August 2, 2017 - Precious Okoyomon is a Brookyln-based poet and artist. She is the author of Ajebota (Bottlecap Press, 2016). Her writing has been performed and exhibited at the Contemporary Art Center in Cincinnati, Exo Exo in Paris, and ChertLüdde in Berlin. Her writing has been published in Lit Magazine, The Fanzine, New York Tyrant, and elsewhere. She loves her sweet toy poodle rainbow and is a Leo that is very low key evil.

As told to Willis Plummer, 1454 words.

Tags: Poetry, Writing, Inspiration, Process, Identity.

Precious Okoyomon on finding poetry in everything

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How do you interact with what you read? How do you interpolate new influences into your work?

Reading books is the only way I can learn things. I read like 20 books at once, and a big part of my writing is just reading. I learn new forms, new structures; how I want to sound. Just breaking down ideas of poetics for me. Then I integrate it into my poetry; things I love, things I’m particularly inspired by in that moment.

My new book is, in a lot of ways, my influences broken down. I’m inspired by my friends, being around my friends, experiencing their work. That malleable form. I can’t imagine writing, or thinking at all, without my friendships. They perpetuate the space for my work… I discover things through people I love.

Do you ever sit down and try to imitate work that you like?

It’s more natural than that. I read something or I’ll hear something in my mind; it’ll distill it down into something that I’ve been thinking about. I’m always falling in love with everyone’s work, but I can’t write in anyone’s form but my own. I find inspiration in everything; it’s like this sensation of staring into the sun. I’m trying to be possessed by everything—trying to meet myself at the place I’m at—but that’s always changing.

A lot of people who are younger and just starting to write don’t feel confident about their own voice or style.

I feel like I’m pretty confident in my style and in sounding like me, but you can look at my work and see a lot of Dana Ward’s influence or Bhanu Kapil and Ben Fama. I value their work, but it’s still intrinsically me. I can’t create in a vacuum: My work is more of a conservation and my process reflects that.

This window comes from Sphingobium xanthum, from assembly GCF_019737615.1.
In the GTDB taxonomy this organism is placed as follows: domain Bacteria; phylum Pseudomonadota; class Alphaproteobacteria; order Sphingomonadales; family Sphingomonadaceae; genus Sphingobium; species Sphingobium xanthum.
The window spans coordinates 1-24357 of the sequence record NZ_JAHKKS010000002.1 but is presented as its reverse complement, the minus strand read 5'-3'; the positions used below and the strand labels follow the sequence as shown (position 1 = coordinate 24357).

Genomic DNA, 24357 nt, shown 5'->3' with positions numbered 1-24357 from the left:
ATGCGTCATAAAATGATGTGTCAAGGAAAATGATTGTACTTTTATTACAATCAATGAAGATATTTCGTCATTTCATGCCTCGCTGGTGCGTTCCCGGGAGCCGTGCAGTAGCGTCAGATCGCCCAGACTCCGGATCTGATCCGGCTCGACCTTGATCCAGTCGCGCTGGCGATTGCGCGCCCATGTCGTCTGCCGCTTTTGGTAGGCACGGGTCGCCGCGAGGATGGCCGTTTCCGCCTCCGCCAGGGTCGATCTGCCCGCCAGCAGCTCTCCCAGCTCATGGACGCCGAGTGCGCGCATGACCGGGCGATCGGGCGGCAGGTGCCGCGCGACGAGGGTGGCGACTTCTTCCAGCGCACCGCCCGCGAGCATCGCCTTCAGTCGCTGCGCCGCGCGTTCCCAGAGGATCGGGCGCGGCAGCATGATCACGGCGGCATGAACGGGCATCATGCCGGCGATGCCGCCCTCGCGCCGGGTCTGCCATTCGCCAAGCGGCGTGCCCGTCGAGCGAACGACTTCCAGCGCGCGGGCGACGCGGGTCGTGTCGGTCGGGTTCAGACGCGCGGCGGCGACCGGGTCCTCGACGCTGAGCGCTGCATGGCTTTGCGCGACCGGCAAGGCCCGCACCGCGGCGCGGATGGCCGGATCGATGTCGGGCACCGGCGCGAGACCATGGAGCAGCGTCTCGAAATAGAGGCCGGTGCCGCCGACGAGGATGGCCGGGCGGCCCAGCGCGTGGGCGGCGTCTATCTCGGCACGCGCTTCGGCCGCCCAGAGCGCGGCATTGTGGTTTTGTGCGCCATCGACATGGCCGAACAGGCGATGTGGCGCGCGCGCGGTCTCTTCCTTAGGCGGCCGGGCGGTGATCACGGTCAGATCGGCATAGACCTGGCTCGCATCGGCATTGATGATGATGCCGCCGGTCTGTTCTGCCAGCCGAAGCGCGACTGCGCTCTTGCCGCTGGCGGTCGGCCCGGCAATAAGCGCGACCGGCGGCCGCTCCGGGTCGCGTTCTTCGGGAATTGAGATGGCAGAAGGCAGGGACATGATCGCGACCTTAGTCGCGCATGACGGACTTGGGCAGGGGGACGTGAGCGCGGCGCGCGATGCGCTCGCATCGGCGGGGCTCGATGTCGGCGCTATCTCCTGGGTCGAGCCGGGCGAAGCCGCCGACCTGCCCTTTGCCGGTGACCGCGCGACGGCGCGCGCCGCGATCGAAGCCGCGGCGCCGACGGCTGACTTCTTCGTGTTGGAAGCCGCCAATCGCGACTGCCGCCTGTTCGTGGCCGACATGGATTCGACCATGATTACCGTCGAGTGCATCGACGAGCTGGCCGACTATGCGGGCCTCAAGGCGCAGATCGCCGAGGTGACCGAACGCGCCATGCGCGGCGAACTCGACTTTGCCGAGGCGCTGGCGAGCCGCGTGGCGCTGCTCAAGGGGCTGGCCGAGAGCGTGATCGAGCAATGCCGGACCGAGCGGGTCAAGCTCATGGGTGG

When you sit down to write how do you start?

I write mostly in my bedroom. I don’t have a desk. I have at least 10 or 12 books that I’m reading at the time around me and I flip through different things. I have poems that I’m reading on my computer and I flip through those. I usually start by journaling. I journal every night, and that’s where most of my poems come from. Or notes in my phone that I pick through and Frankenstein morph into poems. In the end, it’s just me trying to boil down my gibberish and self-recriminations into some destruction and rebirth of me trying to give flesh to my memories.

So you don’t sit down and write a poem start to finish?

No, I’ve actually never done that before. I’m not the kind of person who can sit down and say, “Today I’m going to sit down and write a great poem, and it’s going to be beautiful.” That’s impossible for me to do. Writing a poem is like a huge journey. I have all these fragments like, “Okay, this is something I was writing while walking in the street the other day.”

I’ve started doing a thing where I walk around and talk to myself a lot and that’s how most of my work gets done. Me walking around and recording it. I’ve started recording it on my phone voice notes: that’s me sitting down to write a poem. Me walking in the streets analyzing what’s going on in my head… that’s where most of my poems come from.

Are you working on one poem at a time or a lot at once?

It’s a lot of poems at once. And then these small fragments at once. This book I’ve been working on—I’ll think a poem belongs in one thing, and I sit down to write it and transcribe it, and that’s not where it should be at all, and it’s a whole different poem. The other day, in sitting down to write a poem I think is a poem, I accidentally wrote a short story.